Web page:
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Federal Investigation: Violence Rampant in NYC Youth Jail

Aug 11, 2014

In a scathing report issued last week, the federal prosecutor in Manhattan faulted the New York City correction department for failing to protect teenage inmates at the Rikers Island jail from unnecessary and excessive force by correction officers.

Preet Bharara, US Attorney for the Southern District of New York, described a “deep-seated culture of violence” against young inmates. According to The New York Times, correction officers operated with little fear of punishment, under a “powerful code of silence.” The 79-page report, the result of a two-and-a-half-year investigation, noted a “staggering” number of injuries among teen inmates. For fiscal year 2013, 1,057 injuries resulted from 565 reported uses of force by correctional staff.

Mr. Bharara described Rikers as “a place where brute force is the first impulse rather than the last resort, a place where verbal insults are repaid with physical injuries, where beatings are routine while accountability is rare,” according to the Times.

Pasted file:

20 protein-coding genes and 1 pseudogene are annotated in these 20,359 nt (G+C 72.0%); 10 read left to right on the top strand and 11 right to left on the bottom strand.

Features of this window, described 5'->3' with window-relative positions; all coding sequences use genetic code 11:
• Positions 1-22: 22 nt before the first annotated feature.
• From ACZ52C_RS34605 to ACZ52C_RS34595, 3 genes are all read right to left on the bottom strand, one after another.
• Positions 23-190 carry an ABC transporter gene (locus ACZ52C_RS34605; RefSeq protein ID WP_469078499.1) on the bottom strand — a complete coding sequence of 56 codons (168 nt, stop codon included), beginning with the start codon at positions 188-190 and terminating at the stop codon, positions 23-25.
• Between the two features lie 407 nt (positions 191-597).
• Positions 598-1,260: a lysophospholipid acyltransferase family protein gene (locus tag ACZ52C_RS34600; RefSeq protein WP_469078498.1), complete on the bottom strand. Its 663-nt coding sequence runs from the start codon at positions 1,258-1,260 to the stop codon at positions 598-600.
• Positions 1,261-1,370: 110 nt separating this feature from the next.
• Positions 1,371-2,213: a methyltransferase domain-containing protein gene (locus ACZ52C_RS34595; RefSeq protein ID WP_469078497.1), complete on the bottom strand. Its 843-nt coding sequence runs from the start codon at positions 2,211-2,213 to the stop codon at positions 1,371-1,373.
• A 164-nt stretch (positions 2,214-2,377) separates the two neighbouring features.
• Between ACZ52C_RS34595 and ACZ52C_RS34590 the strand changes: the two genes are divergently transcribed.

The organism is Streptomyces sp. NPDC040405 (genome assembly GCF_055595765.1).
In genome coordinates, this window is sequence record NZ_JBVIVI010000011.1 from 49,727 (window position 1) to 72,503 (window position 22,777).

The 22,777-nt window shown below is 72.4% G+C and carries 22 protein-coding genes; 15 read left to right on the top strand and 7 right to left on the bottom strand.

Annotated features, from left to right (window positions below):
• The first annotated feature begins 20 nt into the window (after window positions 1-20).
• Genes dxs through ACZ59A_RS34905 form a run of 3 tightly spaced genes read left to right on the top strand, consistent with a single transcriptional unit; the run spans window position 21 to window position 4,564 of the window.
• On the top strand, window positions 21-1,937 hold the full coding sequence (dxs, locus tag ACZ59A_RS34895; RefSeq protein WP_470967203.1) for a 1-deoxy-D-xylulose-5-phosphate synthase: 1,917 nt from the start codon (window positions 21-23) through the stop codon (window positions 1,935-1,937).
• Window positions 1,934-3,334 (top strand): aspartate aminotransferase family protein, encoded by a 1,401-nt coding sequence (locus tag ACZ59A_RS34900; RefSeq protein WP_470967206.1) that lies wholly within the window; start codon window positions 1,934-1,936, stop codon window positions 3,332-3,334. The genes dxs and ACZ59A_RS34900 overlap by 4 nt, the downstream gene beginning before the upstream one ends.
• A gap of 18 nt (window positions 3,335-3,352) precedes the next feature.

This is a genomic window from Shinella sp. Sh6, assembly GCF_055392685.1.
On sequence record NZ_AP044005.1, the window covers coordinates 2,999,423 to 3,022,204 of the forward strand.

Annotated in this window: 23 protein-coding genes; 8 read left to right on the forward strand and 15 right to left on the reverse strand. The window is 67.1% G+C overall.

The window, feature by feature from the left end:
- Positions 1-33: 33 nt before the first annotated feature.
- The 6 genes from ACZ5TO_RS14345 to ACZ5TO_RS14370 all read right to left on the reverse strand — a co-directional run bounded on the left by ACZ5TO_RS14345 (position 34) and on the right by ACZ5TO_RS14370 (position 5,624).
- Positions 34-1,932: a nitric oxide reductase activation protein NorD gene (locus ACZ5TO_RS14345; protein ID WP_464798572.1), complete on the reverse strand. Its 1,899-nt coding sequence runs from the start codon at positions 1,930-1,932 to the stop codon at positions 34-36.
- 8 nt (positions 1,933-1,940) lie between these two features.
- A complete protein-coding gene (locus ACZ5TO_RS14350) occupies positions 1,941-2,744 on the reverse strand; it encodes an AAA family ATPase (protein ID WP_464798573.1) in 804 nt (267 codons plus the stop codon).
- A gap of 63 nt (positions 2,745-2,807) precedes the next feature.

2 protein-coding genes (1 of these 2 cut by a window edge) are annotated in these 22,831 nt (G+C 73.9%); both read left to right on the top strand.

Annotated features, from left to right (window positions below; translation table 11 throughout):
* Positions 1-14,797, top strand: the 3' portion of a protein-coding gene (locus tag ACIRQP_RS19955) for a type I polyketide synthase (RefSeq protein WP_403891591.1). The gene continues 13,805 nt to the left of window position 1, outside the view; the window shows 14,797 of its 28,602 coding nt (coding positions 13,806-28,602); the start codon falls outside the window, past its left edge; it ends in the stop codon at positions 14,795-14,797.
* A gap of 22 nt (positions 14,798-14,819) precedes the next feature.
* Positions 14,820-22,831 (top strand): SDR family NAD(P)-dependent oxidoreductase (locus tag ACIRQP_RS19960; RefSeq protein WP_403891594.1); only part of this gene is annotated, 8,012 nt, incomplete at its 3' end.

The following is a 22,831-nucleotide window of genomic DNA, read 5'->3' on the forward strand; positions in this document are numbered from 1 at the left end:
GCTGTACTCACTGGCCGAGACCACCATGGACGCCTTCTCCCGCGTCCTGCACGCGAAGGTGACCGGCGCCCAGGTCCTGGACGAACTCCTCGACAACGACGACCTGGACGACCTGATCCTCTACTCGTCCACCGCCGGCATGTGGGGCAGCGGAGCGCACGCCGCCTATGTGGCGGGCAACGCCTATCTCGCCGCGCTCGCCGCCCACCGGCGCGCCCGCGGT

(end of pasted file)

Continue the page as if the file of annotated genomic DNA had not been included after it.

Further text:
Nearly 44 percent of the adolescent males in custody in October 2012 had been subjected to force by staff members at least once. The report says officers struck inmates in the head and face at “an alarming rate,” even when the inmate posed no threat. The Times reports that some officers administered beatings in areas out of view of security cameras. The report describes one incident where officers beat four inmates with radios, batons and broomsticks, and slammed their heads against walls, according to the Times.

The investigators were critical of the fact that new correction officers are often assigned to the adolescent population and they are ill-equipped to deal with belligerent teens who often suffer from mental illnesses and behavioral disorders, The Associated Press reports. The report noted the overuse of solitary confinement, particularly for mentally ill inmates.

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